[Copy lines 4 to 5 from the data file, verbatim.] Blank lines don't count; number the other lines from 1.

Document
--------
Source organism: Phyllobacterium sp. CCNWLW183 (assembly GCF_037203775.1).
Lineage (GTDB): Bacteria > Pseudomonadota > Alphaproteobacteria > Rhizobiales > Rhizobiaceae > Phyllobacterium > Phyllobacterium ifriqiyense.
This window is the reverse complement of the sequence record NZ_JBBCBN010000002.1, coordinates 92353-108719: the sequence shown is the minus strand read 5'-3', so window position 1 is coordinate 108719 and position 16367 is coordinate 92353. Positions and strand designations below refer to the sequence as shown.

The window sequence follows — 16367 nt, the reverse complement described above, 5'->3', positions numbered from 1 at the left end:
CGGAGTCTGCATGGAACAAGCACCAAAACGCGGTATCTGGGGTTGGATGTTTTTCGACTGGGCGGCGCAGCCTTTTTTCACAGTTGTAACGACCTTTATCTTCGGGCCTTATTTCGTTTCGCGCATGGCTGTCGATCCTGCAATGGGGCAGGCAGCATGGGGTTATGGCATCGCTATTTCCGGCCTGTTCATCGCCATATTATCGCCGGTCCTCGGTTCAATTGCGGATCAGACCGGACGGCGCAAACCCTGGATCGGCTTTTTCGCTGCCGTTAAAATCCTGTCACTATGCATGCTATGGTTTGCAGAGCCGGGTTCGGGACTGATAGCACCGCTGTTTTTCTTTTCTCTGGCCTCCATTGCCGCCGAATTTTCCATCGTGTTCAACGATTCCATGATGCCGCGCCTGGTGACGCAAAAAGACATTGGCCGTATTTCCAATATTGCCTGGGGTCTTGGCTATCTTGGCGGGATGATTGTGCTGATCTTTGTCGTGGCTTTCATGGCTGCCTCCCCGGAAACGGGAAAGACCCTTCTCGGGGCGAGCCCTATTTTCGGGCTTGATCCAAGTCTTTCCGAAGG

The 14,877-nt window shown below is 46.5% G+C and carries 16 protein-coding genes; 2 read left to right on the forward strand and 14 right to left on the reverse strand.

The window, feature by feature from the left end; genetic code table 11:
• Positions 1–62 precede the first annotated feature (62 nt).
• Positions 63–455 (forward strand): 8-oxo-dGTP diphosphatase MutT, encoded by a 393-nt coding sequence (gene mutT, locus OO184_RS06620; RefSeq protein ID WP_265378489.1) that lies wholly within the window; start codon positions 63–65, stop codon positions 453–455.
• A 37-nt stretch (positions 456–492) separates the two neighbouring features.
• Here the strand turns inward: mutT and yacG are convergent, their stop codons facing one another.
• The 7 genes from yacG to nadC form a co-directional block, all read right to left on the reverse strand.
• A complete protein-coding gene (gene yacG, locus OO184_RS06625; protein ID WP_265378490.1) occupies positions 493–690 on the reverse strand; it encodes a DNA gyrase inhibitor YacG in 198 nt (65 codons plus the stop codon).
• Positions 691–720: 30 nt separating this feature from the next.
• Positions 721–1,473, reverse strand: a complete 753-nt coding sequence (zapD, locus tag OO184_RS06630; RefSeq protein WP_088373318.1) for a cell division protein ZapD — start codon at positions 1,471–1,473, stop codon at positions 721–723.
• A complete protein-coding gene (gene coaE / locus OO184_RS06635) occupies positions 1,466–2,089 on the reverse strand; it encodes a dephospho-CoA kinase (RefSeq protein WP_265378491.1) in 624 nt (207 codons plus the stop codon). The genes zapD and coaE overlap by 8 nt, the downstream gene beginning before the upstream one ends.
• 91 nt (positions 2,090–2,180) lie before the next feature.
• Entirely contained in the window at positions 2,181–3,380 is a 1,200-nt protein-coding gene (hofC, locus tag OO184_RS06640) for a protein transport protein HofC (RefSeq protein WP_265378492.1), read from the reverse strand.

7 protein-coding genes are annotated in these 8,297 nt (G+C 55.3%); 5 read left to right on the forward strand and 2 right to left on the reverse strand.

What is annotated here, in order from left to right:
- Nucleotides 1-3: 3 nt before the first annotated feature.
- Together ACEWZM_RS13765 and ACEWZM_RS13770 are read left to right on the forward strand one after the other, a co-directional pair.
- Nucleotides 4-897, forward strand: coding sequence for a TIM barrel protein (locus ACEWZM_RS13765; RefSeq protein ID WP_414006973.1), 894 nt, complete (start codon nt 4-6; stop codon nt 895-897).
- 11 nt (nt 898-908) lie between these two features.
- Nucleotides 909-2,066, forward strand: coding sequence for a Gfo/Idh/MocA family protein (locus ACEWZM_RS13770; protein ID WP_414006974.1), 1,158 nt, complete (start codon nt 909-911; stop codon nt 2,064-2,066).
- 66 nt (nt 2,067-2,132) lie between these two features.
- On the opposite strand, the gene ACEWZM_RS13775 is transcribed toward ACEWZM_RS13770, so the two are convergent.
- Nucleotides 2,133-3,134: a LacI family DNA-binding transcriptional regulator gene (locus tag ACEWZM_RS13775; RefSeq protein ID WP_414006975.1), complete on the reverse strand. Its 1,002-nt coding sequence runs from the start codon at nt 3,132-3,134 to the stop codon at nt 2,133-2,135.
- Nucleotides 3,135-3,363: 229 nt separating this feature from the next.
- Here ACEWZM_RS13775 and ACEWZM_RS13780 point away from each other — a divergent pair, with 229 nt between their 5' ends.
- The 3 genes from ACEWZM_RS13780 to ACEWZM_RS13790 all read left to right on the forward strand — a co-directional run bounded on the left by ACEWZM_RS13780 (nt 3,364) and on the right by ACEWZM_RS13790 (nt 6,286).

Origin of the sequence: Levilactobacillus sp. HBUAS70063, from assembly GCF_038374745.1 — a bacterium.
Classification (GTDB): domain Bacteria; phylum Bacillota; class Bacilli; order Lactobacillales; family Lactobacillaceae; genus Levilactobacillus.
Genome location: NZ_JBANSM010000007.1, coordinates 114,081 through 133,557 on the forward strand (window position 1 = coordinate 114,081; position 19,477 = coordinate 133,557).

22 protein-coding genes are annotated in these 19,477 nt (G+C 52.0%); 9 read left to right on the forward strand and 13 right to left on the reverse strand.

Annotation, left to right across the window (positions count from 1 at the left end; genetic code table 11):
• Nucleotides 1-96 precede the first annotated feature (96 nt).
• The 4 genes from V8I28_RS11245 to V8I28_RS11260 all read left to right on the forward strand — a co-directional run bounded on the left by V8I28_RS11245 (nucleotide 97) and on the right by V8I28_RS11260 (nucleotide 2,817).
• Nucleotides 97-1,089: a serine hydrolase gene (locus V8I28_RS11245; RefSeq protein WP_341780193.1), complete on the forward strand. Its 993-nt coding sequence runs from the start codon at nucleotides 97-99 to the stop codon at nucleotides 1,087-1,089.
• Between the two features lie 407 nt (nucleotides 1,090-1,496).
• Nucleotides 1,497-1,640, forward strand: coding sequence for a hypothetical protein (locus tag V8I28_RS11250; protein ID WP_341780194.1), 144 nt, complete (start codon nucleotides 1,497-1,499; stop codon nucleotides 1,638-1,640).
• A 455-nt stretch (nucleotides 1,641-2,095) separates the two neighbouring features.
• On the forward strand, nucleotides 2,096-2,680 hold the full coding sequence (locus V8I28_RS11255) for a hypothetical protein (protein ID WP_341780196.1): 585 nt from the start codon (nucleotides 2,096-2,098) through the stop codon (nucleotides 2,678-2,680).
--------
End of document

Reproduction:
The window sequence follows — 16367 nt, the reverse complement described above, 5'->3', positions numbered from 1 at the left end:
CGGAGTCTGCATGGAACAAGCACCAAAACGCGGTATCTGGGGTTGGATGTTTTTCGACTGGGCGGCGCAGCCTTTTTTCACAGTTGTAACGACCTTTATCTTCGGGCCTTATTTCGTTTCGCGCATGGCTGTCGATCCTGCAATGGGGCAGGCAGCATGGGGTTATGGCATCGCTATTTCCGGCCTGTTCATCGCCATATTATCGCCGGTCCTCGGTTCAATTGCGGATCAGACCGGACGGCGCAAACCCTGGATCGGCTTTTTCGCTGCCGTTAAAATCCTGTCACTATGCATGCTATGGTTTGCAGAGCCGGGTTCGGGACTGATAGCACCGCTGTTTTTCTTTTCTCTGGCCTCCATTGCCGCCGAATTTTCCATCGTGTTCAACGATTCCATGATGCCGCGCCTGGTGACGCAAAAAGACATTGGCCGTATTTCCAATATTGCCTGGGGTCTTGGCTATCTTGGCGGGATGATTGTGCTGATCTTTGTCGTGGCTTTCATGGCTGCCTCCCCGGAAACGGGAAAGACCCTTCTCGGGGCGAGCCCTATTTTCGGGCTTGATCCAAGTCTTTCCGAAGG